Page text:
Landscape Change

Lessons from WRLF Landscape Scenarios

Each scenario simulated change over 100 years. We found three possible outcomes in comparing the scenario results. See the descriptions and maps below for more information on these outcomes. This analysis is ongoing, so please check back in the future for updates!

First, scenario results indicate that this landscape may become increasingly heterogeneous over time under all three scenarios. Outcomes for all scenarios are relatively similar when projected 100 years into the future. This may be due to the small change in management between scenarios and the similar styles of management defined by the different experts involved in the scenario development workshop. Northern hardwood and similar forest types are usually harvested through uneven aged management, meaning that individual trees within a stand are selectively cut while the growth of other trees is not affected. Little even aged management, or clear cutting, happens in this landscape. To explore this further, we analyzed the impact of differences between scenarios by choosing a smaller study area around the Wild Rivers Legacy Forest. While this secondary analysis showed slightly increased differences between scenarios, similar trends between all scenarios remained. These results indicate that the differences between scenarios were not large enough to overcome the trajectory of increasing spatial heterogeneity and diversity in stand age in forests and wetlands in this landscape. This increased diversity may be exaggerated as a result of the modeling process. The trend of scenarios becoming increasingly heterogeneous can be visualized through the following story map, which shows the Current Management scenario under current climate conditions at year 0 and year 100.

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Second, the effect of climate change impacts depends on the amount and arrangement of management across the landscape. When comparing the scenarios under the current climate conditions to those simulated with the climate change impacts of increased windthrow and fire events, we found that the outcomes of the Current Management scenario for land cover do not change. These results indicate that management plays a larger role in determining the composition and configuration of this landscape than the possible climate disturbances modeled here. However, when looking at the comparison of the other two scenarios, we found that increased fire and windthrow were much larger drivers of landscape change than was the difference in management scenarios. While land cover was least heterogeneous in these two scenarios under current climate conditions, the landscape was the most spatially heterogeneous in these two scenarios when modeled with climate change impacts.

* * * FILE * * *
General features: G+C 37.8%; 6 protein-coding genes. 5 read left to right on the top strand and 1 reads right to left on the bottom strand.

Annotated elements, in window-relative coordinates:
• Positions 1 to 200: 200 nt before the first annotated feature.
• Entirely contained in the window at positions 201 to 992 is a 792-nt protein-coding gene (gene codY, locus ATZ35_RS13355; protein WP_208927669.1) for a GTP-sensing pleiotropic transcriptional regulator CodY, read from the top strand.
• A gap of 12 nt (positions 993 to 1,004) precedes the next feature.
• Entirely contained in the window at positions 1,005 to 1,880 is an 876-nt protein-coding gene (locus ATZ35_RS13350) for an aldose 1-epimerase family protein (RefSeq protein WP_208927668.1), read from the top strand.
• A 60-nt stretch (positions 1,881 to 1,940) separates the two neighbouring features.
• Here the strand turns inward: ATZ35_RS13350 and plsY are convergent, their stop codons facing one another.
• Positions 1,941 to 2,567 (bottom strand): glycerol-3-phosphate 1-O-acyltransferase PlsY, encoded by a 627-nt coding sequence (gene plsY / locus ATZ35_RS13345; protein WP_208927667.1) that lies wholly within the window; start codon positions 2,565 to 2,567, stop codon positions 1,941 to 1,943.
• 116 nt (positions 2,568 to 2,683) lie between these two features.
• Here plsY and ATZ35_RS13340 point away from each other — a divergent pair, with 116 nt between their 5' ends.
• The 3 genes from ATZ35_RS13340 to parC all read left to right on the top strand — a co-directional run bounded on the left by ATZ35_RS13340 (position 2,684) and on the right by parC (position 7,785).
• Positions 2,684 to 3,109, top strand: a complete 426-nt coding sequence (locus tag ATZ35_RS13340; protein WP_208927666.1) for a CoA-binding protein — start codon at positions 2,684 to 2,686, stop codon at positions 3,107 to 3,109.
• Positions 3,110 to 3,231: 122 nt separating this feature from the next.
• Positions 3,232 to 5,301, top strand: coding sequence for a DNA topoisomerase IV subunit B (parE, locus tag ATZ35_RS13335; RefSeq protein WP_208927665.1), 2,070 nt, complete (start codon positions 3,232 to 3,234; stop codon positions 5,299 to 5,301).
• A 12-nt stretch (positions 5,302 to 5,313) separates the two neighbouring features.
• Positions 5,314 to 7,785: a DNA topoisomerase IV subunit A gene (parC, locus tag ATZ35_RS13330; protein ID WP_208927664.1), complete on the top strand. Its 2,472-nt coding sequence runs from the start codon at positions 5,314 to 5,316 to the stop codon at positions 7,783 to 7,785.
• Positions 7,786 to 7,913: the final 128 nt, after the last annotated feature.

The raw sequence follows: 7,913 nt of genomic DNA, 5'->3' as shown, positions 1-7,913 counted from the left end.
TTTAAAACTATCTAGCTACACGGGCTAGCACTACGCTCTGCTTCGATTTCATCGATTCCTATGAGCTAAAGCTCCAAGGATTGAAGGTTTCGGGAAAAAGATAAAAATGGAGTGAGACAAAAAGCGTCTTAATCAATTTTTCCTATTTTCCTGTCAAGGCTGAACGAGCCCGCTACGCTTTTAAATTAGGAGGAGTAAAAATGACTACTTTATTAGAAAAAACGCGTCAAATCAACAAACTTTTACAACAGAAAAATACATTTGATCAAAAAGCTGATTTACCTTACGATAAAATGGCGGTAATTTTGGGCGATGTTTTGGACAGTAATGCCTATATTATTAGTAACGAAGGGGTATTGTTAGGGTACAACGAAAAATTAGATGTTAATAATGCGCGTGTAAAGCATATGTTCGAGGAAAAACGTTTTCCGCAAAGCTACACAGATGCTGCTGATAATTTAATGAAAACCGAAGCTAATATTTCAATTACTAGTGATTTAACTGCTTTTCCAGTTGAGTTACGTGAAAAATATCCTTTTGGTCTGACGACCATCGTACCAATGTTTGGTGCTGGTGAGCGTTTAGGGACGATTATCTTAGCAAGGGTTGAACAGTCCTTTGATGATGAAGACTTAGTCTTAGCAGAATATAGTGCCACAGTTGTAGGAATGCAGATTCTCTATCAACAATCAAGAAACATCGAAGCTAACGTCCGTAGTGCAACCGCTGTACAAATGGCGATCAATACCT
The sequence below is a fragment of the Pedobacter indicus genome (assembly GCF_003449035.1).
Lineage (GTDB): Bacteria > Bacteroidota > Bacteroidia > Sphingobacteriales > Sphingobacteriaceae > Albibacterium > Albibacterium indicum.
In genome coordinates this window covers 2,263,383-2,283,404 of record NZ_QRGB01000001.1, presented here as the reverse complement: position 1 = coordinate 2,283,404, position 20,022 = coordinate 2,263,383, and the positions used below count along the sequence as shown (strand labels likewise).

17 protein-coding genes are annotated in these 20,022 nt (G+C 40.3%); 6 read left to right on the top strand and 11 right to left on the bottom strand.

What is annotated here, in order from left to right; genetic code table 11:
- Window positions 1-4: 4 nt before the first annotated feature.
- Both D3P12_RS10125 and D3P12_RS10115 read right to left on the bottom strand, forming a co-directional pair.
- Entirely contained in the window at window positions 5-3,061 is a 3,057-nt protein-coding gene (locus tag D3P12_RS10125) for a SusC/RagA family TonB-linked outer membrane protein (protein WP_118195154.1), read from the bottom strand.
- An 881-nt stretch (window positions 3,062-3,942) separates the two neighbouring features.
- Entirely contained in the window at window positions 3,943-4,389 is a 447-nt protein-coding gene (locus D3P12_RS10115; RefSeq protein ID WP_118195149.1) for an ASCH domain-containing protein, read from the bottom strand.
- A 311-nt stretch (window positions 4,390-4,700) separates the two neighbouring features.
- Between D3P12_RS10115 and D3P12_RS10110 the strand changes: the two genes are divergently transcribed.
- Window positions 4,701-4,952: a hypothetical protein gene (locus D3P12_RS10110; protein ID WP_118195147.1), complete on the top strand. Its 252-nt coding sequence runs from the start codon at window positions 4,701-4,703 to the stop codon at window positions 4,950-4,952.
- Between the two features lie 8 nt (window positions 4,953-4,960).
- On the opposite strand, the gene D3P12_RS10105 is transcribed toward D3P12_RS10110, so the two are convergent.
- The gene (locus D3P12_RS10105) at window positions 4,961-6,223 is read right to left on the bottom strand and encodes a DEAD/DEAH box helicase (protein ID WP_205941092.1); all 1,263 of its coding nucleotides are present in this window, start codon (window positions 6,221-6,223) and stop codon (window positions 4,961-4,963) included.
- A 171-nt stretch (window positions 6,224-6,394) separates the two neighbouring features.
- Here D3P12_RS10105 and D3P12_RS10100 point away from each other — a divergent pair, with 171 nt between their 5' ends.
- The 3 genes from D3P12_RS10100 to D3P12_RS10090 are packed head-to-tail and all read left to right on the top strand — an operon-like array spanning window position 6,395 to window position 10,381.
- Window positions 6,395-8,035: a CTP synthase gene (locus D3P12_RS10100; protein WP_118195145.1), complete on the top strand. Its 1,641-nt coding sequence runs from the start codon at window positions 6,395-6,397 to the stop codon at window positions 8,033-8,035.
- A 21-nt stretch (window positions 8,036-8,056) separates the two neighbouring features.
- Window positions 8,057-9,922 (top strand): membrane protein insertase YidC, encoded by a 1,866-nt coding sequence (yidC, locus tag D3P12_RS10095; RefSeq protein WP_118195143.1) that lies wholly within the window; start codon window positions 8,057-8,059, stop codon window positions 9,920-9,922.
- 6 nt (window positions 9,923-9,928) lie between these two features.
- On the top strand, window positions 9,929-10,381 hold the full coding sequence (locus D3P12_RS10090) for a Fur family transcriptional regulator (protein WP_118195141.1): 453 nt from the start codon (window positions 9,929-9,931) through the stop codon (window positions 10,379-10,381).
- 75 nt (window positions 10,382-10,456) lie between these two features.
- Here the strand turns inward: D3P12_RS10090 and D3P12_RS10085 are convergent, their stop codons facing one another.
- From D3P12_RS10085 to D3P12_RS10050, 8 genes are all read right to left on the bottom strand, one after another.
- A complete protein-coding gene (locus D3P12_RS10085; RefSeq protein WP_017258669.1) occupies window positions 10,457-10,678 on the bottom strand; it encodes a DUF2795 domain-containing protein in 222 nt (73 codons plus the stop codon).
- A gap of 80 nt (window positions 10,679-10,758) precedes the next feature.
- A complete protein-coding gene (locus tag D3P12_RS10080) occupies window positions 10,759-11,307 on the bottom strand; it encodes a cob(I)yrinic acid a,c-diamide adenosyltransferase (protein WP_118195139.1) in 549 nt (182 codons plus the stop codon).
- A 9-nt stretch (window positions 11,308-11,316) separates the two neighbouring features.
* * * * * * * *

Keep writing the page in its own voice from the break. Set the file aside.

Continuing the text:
Third, looking at the landscape level analysis does not tell the whole story. To understand the differences between the scenarios, it is necessary to look examine changes in land cover classes throughout the simulation. The following story map describes the finer details of this analysis, looking within the landscape at differences and drivers of landscape change.

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